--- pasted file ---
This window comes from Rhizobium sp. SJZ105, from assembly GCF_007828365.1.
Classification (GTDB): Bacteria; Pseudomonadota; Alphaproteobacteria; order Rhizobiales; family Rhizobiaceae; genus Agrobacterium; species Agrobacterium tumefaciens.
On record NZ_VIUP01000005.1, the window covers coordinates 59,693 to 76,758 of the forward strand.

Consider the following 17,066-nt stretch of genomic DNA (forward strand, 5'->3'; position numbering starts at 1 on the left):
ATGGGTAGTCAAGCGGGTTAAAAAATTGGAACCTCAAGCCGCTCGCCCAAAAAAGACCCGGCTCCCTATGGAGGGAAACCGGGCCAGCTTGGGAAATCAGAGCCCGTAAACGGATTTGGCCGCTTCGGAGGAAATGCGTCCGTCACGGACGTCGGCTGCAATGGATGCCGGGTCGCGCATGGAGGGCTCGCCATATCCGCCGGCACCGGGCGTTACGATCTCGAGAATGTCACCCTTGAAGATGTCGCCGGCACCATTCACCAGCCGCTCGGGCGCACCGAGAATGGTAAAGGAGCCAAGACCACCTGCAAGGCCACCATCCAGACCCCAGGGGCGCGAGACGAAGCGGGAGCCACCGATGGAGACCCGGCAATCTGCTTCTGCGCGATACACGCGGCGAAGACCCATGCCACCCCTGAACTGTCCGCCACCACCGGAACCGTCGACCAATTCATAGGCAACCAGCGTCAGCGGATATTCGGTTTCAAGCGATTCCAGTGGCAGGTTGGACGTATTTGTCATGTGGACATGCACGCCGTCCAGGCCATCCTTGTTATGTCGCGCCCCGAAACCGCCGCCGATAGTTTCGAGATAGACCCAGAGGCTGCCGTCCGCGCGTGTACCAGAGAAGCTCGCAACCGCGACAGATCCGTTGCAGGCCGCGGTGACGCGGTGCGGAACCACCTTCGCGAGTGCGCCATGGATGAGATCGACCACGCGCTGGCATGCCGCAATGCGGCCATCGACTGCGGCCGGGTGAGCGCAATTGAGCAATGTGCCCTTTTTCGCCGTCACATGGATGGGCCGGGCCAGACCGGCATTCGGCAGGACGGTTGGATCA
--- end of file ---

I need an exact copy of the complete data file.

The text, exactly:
This window comes from Rhizobium sp. SJZ105, from assembly GCF_007828365.1.
Classification (GTDB): Bacteria; Pseudomonadota; Alphaproteobacteria; order Rhizobiales; family Rhizobiaceae; genus Agrobacterium; species Agrobacterium tumefaciens.
On record NZ_VIUP01000005.1, the window covers coordinates 59,693 to 76,758 of the forward strand.

Consider the following 17,066-nt stretch of genomic DNA (forward strand, 5'->3'; position numbering starts at 1 on the left):
ATGGGTAGTCAAGCGGGTTAAAAAATTGGAACCTCAAGCCGCTCGCCCAAAAAAGACCCGGCTCCCTATGGAGGGAAACCGGGCCAGCTTGGGAAATCAGAGCCCGTAAACGGATTTGGCCGCTTCGGAGGAAATGCGTCCGTCACGGACGTCGGCTGCAATGGATGCCGGGTCGCGCATGGAGGGCTCGCCATATCCGCCGGCACCGGGCGTTACGATCTCGAGAATGTCACCCTTGAAGATGTCGCCGGCACCATTCACCAGCCGCTCGGGCGCACCGAGAATGGTAAAGGAGCCAAGACCACCTGCAAGGCCACCATCCAGACCCCAGGGGCGCGAGACGAAGCGGGAGCCACCGATGGAGACCCGGCAATCTGCTTCTGCGCGATACACGCGGCGAAGACCCATGCCACCCCTGAACTGTCCGCCACCACCGGAACCGTCGACCAATTCATAGGCAACCAGCGTCAGCGGATATTCGGTTTCAAGCGATTCCAGTGGCAGGTTGGACGTATTTGTCATGTGGACATGCACGCCGTCCAGGCCATCCTTGTTATGTCGCGCCCCGAAACCGCCGCCGATAGTTTCGAGATAGACCCAGAGGCTGCCGTCCGCGCGTGTACCAGAGAAGCTCGCAACCGCGACAGATCCGTTGCAGGCCGCGGTGACGCGGTGCGGAACCACCTTCGCGAGTGCGCCATGGATGAGATCGACCACGCGCTGGCATGCCGCAATGCGGCCATCGACTGCGGCCGGGTGAGCGCAATTGAGCAATGTGCCCTTTTTCGCCGTCACATGGATGGGCCGGGCCAGACCGGCATTCGGCAGGACGGTTGGATCA